My Favorite GTA-Style Game to Date

Red Dead Redemption, the sequel to 2004’s Red Dead Revolver, follows in the footsteps of the Grand Theft Auto games, presenting a large open world in which the player has a central storyline and countless side missions. Also in the vein of the GTA games, the player can wreak havoc throughout the world or play a (mostly) saintly character. I have quite a bit to say on the subject of RDR, but for this first piece I’ll stick mostly to a general review.

I think I need to start this off by saying I’ve never found the GTA games all that engaging or enjoyable. I know I’m in the minority, but for some reason they’ve always hit a bit of an uncanny valley. They’re not serious enough for me to empathize with in any meaningful way, but they’re not ridiculous enough for me to cut loose and enjoy the chaos. For the second option, I love the Saint’s Row series. For the first, I now have Red Dead Redemption.

RDR Screenshot 3The character of John Marsten isn’t anything new. He’s the crook-gone-straight that has been the central character in more stories than I can count. However, in this setting it works quite well. I have to give a lot of credit to Rob Wiethoff for the voice acting, which is damn near flawless. Some of the side conversations during group rides can be a little repetitive, but I can understand using repetition in a medium where so many tend to skip or ignore the supporting dialog, myself included.  Marsten is a protagonist that I managed to identify with almost immediately, which in itself speaks volumes about the quality of the narrative.

Anyway, Marsten has basically been conscripted by the government to hunt down members of his old gang. This is accomplished by some lovely coercion, namely kidnapping his wife and son. The story progresses through Marsten’s escapades, and thankfully we never see the stereotypical relapse into crime (at least in the story, though I’m sure many people play Marsten as a raging psychopath).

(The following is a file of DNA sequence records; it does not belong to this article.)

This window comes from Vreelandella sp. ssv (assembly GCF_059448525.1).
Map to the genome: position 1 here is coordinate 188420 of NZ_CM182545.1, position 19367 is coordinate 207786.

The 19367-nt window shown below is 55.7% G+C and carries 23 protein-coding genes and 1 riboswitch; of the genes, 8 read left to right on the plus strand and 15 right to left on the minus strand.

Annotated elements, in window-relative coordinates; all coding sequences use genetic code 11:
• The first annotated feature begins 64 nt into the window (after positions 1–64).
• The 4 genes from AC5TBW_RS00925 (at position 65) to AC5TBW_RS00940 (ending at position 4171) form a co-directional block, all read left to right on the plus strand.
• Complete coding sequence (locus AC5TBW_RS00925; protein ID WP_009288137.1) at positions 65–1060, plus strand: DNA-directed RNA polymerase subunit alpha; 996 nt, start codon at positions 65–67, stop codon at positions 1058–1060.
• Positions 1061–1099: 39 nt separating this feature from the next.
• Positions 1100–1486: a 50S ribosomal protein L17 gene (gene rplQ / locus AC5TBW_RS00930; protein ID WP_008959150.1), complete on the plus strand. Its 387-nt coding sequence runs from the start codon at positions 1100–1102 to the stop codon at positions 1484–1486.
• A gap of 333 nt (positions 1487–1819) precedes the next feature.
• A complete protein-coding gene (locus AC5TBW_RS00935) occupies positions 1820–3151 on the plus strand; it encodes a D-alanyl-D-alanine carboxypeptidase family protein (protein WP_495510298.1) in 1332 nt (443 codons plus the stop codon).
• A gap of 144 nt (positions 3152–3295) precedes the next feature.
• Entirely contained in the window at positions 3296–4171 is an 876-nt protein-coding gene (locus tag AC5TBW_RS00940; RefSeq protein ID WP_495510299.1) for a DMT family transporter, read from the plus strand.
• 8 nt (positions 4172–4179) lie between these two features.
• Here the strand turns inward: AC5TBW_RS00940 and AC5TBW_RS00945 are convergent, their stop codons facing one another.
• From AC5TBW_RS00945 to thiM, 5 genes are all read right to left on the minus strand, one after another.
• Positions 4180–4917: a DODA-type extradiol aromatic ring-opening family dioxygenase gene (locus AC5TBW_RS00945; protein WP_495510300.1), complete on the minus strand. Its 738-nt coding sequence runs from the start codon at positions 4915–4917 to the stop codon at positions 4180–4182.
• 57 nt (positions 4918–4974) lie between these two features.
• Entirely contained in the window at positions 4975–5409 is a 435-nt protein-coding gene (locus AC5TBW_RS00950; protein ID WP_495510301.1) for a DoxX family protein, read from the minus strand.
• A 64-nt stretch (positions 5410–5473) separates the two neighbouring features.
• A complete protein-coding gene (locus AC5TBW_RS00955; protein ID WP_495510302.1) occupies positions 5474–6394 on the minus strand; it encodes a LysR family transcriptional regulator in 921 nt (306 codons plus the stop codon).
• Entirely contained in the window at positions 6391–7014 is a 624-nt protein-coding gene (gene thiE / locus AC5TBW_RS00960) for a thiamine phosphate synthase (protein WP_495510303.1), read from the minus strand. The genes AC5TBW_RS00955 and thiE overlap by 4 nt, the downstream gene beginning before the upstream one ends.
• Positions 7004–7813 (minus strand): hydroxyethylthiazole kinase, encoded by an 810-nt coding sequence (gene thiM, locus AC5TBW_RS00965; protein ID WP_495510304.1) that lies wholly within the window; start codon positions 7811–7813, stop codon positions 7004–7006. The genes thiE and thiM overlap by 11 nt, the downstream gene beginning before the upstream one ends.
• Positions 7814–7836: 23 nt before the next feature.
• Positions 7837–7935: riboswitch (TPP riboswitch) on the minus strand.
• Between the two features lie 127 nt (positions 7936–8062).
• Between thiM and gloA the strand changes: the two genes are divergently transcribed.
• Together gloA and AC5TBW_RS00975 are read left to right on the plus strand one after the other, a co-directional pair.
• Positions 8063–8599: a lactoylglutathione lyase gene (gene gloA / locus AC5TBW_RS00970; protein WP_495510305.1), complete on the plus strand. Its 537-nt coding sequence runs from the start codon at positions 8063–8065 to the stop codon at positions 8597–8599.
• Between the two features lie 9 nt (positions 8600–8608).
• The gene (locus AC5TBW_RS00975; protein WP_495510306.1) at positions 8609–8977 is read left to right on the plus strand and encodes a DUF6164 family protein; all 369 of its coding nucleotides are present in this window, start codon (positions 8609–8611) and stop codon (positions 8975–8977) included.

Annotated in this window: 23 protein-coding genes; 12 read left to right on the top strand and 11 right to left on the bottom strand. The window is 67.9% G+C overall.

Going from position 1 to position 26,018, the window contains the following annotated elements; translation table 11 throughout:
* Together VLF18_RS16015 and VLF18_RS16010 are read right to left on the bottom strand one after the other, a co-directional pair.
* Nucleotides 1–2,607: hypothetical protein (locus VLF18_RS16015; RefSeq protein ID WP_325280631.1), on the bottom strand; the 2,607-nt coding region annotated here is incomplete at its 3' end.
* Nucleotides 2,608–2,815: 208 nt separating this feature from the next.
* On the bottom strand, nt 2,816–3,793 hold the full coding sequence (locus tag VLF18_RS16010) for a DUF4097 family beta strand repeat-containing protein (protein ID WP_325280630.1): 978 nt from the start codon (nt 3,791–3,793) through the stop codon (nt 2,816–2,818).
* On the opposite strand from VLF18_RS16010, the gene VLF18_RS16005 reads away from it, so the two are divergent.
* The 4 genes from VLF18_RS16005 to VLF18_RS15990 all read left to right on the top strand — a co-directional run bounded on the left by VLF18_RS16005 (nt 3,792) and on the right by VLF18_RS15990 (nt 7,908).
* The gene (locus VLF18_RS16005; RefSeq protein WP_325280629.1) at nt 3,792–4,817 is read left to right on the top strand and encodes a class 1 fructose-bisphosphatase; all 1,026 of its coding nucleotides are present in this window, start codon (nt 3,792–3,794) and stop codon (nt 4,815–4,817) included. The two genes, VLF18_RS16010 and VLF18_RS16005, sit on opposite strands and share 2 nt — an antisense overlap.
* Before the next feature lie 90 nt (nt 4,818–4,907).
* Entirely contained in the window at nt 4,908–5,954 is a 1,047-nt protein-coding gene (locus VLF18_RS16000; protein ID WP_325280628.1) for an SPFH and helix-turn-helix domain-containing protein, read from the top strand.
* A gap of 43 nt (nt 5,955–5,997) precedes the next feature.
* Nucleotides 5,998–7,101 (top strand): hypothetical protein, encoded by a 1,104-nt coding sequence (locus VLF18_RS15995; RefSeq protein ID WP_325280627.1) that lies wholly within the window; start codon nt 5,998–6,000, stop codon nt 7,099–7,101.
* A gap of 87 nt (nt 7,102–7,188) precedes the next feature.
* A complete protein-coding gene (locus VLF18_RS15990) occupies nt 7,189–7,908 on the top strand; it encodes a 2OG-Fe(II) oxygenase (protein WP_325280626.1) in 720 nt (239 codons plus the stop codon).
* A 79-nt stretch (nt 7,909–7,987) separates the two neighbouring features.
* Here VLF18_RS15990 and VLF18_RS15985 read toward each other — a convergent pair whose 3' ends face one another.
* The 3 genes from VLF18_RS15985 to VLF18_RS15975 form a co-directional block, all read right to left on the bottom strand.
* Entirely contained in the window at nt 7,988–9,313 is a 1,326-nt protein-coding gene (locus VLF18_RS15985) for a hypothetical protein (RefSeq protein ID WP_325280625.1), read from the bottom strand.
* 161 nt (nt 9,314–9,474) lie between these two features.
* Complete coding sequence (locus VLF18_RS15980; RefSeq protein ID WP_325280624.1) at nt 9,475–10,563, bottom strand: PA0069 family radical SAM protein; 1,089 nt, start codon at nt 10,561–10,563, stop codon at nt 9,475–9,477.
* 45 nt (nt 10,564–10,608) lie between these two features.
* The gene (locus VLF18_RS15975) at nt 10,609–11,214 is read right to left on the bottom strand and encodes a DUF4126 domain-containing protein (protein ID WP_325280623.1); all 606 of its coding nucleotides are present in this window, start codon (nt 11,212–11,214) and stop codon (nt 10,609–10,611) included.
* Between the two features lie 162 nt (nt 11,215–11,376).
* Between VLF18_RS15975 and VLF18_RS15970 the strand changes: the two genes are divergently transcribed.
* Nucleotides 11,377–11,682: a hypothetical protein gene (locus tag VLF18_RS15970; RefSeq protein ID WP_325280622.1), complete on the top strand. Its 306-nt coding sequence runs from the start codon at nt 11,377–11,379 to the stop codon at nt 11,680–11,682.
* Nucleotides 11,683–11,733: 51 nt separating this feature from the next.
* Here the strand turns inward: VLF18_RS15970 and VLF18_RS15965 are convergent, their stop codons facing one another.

As can probably be detected from that last sentence, my Marsten was a just and honorable man. I actually got angry at the game when certain duels forced a killing, despite no penalty to my in-game honor. Whenever possible, I used non-lethal force, and helped as many random encounters as I found. This fit my narrative, though it was a bit shoe-horned in. I believe that in going straight, Marsten was doing everything possible to help people to offset all of his wrongs, even at the cost of slowing his return to his family. At this point I notice that I’m wandering out of review territory, so I’ll do my best to steer it back in.

The story missions are enjoyable, though rarely challenging. They’re fairly predictable, but for the most part they manage to be interesting. I never found myself wanting to skip exposition, which is quite a rarity. The side missions can be a little silly, but even then very few felt like a grind. The mini-games were enjoyable, and in particular I plan on trying out Liar’s Dice in person in the near future.

The controls can be a bit kludgy at times, something I think results from the desire to have Marsten always be slightly swaggering. This makes turning in place amazingly awkward, and creates the strange scenario where I feel more comfortable moving and navigating on a horse than on foot.